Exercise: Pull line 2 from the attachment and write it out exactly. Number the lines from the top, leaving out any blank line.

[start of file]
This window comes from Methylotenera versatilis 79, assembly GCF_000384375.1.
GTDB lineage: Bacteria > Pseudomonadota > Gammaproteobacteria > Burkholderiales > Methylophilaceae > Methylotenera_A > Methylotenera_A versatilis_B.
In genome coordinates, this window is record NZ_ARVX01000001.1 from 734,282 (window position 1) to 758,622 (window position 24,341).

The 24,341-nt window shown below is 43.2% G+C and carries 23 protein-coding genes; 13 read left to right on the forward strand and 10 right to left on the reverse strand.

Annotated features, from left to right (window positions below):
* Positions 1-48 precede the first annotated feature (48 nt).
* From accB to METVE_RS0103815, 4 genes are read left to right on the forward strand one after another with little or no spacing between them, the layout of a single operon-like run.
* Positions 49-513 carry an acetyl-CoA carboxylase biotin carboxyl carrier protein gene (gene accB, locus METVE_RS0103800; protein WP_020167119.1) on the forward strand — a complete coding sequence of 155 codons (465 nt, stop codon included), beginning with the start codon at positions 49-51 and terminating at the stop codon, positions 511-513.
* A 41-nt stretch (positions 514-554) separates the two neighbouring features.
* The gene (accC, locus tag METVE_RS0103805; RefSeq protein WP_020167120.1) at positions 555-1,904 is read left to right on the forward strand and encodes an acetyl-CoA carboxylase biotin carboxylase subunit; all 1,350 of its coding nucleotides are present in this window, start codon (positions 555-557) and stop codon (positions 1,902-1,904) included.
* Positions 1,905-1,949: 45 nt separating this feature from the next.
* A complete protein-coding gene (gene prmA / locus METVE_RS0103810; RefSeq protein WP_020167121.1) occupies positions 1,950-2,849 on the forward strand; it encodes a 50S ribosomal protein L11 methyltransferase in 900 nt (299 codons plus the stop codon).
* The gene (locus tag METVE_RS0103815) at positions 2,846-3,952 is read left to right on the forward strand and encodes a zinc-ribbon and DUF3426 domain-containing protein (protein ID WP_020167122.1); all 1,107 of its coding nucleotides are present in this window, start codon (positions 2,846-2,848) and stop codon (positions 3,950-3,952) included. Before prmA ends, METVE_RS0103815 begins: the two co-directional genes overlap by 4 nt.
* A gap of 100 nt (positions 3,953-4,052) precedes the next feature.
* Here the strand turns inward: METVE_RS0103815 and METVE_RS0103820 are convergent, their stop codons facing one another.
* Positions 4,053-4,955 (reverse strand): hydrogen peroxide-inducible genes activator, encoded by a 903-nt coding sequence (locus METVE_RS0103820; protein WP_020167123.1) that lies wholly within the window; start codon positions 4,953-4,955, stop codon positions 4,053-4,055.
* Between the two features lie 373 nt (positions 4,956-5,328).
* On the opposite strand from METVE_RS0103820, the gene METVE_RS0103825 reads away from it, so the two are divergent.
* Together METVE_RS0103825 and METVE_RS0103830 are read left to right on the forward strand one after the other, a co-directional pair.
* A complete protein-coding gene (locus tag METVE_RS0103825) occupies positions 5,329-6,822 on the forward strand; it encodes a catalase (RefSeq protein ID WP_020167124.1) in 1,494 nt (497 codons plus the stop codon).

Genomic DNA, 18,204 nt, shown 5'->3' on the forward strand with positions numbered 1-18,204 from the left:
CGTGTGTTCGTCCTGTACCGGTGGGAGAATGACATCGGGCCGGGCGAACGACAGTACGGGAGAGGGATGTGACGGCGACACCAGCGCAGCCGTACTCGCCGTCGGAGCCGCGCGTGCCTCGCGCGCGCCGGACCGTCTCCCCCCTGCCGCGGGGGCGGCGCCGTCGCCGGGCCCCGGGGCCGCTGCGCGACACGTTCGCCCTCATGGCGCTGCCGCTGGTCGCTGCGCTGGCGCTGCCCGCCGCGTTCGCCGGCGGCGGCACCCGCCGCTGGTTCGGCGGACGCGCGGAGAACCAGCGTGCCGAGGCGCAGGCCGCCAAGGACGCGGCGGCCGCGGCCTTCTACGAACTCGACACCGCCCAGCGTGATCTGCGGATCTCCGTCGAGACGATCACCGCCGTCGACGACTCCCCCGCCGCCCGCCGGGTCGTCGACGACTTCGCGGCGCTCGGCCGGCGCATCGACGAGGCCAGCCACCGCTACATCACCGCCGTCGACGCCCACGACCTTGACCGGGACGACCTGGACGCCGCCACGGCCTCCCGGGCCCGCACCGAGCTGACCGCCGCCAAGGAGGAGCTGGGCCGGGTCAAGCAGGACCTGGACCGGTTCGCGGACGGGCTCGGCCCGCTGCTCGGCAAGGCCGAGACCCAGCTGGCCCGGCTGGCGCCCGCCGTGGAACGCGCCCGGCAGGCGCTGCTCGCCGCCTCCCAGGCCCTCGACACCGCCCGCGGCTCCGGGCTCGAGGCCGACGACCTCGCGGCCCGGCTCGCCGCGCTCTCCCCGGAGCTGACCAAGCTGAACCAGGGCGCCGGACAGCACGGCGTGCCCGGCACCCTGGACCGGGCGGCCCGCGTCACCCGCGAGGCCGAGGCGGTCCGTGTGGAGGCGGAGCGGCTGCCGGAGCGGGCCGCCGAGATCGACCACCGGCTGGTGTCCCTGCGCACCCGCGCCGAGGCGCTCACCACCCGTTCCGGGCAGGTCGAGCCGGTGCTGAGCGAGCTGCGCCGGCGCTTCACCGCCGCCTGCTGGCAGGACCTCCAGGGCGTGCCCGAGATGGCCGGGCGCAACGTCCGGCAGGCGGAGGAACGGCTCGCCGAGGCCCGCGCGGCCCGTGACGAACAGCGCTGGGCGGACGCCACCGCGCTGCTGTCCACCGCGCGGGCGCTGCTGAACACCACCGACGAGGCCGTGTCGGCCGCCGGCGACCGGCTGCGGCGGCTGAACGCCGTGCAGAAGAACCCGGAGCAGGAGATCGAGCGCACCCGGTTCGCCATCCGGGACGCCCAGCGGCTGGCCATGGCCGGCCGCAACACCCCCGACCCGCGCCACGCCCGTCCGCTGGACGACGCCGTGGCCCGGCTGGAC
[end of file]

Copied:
GTDB lineage: Bacteria > Pseudomonadota > Gammaproteobacteria > Burkholderiales > Methylophilaceae > Methylotenera_A > Methylotenera_A versatilis_B.